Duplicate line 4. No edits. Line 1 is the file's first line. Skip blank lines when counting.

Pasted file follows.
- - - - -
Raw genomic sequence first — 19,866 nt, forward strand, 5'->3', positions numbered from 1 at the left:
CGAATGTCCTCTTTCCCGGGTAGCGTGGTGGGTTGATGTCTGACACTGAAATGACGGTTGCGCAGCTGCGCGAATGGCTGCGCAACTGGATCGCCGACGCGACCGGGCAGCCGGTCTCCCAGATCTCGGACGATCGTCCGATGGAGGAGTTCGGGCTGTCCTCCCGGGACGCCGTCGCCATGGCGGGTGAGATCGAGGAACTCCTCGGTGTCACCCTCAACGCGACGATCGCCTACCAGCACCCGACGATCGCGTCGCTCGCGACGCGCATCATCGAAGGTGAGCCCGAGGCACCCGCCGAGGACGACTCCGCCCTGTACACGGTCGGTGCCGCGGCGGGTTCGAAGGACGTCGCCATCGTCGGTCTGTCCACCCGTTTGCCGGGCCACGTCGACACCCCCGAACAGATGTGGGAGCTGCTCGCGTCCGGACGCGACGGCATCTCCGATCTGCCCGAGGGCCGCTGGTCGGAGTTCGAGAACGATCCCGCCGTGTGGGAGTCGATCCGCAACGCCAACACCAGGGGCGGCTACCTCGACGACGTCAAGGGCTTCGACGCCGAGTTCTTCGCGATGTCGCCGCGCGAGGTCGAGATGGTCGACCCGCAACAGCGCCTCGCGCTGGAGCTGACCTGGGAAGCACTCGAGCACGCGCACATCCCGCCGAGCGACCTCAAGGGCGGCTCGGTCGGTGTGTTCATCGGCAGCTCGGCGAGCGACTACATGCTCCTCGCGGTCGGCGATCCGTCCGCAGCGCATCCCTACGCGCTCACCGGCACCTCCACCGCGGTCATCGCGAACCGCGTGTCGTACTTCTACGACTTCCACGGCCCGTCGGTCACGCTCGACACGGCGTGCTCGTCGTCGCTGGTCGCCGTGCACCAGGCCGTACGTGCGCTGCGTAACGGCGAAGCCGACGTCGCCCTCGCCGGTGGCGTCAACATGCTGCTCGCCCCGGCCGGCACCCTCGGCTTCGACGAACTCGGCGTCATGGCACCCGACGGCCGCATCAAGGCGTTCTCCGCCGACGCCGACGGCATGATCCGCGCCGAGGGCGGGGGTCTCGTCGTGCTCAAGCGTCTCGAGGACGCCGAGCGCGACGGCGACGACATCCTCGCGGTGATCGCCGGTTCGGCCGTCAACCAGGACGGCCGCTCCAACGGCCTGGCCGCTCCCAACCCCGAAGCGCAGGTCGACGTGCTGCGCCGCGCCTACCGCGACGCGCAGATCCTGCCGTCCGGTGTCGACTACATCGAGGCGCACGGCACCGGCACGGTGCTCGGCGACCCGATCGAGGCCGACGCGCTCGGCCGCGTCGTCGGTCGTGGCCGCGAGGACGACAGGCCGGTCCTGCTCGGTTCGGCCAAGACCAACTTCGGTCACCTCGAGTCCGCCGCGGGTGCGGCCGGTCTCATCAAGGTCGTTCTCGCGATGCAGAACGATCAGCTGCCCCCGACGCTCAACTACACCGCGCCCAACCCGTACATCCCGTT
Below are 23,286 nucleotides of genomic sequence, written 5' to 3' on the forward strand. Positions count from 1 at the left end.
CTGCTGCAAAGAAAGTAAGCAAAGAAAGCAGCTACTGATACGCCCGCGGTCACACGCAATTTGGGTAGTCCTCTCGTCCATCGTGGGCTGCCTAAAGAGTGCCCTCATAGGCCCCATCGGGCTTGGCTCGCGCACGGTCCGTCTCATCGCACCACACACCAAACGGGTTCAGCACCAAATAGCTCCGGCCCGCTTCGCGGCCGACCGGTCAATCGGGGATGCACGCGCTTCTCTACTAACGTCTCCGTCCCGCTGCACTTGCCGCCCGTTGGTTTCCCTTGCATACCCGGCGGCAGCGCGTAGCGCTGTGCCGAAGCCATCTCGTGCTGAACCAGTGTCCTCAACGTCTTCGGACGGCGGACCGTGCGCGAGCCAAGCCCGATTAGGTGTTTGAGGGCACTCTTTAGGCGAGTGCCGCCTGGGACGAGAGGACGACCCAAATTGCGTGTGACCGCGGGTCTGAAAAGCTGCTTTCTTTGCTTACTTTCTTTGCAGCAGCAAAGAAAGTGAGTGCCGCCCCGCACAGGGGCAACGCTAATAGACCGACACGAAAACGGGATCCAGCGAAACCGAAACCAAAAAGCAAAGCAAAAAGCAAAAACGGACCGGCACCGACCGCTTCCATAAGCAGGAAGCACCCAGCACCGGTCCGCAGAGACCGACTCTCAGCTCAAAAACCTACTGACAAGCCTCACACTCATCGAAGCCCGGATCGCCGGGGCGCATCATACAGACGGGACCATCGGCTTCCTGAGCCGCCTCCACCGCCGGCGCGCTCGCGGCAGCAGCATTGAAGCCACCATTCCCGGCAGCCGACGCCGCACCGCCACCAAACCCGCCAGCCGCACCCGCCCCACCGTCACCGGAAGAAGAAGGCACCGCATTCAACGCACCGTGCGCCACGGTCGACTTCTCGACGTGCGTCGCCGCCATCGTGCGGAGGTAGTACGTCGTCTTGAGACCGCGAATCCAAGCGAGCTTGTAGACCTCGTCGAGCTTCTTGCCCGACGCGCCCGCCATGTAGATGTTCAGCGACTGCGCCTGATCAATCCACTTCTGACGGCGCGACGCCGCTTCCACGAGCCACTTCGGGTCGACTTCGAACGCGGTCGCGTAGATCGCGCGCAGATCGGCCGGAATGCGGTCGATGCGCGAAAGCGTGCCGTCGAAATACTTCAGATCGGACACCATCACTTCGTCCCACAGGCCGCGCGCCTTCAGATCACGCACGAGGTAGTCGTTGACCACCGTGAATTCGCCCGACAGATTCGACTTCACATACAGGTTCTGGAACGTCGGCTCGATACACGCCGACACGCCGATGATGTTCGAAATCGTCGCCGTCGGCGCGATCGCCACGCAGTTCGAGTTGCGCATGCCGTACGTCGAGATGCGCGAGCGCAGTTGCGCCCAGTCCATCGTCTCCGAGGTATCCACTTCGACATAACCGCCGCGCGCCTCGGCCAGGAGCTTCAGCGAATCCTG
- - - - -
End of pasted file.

CTGCTGCAAAGAAAGTAAGCAAAGAAAGCAGCTACTGATACGCCCGCGGTCACACGCAATTTGGGTAGTCCTCTCGTCCATCGTGGGCTGCCTAAAGAGTGCCCTCATAGGCCCCATCGGGCTTGGCTCGCGCACGGTCCGTCTCATCGCACCACACACCAAACGGGTTCAGCACCAAATAGCTCCGGCCCGCTTCGCGGCCGACCGGTCAATCGGGGATGCACGCGCTTCTCTACTAACGTCTCCGTCCCGCTGCACTTGCCGCCCGTTGGTTTCCCTTGCATACCCGGCGGCAGCGCGTAGCGCTGTGCCGAAGCCATCTCGTGCTGAACCAGTGTCCTCAACGTCTTCGGACGGCGGACCGTGCGCGAGCCAAGCCCGATTAGGTGTTTGAGGGCACTCTTTAGGCGAGTGCCGCCTGGGACGAGAGGACGACCCAAATTGCGTGTGACCGCGGGTCTGAAAAGCTGCTTTCTTTGCTTACTTTCTTTGCAGCAGCAAAGAAAGTGAGTGCCGCCCCGCACAGGGGCAACGCTAATAGACCGACACGAAAACGGGATCCAGCGAAACCGAAACCAAAAAGCAAAGCAAAAAGCAAAAACGGACCGGCACCGACCGCTTCCATAAGCAGGAAGCACCCAGCACCGGTCCGCAGAGACCGACTCTCAGCTCAAAAACCTACTGACAAGCCTCACACTCATCGAAGCCCGGATCGCCGGGGCGCATCATACAGACGGGACCATCGGCTTCCTGAGCCGCCTCCACCGCCGGCGCGCTCGCGGCAGCAGCATTGAAGCCACCATTCCCGGCAGCCGACGCCGCACCGCCACCAAACCCGCCAGCCGCACCCGCCCCACCGTCACCGGAAGAAGAAGGCACCGCATTCAACGCACCGTGCGCCACGGTCGACTTCTCGACGTGCGTCGCCGCCATCGTGCGGAGGTAGTACGTCGTCTTGAGACCGCGAATCCAAGCGAGCTTGTAGACCTCGTCGAGCTTCTTGCCCGACGCGCCCGCCATGTAGATGTTCAGCGACTGCGCCTGATCAATCCACTTCTGACGGCGCGACGCCGCTTCCACGAGCCACTTCGGGTCGACTTCGAACGCGGTCGCGTAGATCGCGCGCAGATCGGCCGGAATGCGGTCGATGCGCGAAAGCGTGCCGTCGAAATACTTCAGATCGGACACCATCACTTCGTCCCACAGGCCGCGCGCCTTCAGATCACGCACGAGGTAGTCGTTGACCACCGTGAATTCGCCCGACAGATTCGACTTCACATACAGGTTCTGGAACGTCGGCTCGATACACGCCGACACGCCGATGATGTTCGAAATCGTCGCCGTCGGCGCGATCGCCACGCAGTTCGAGTTGCGCATGCCGTACGTCGAGATGCGCGAGCGCAGTTGCGCCCAGTCCATCGTCTCCGAGGTATCCACTTCGACATAACCGCCGCGCGCCTCGGCCAGGAGCTTCAGCGAATCCTG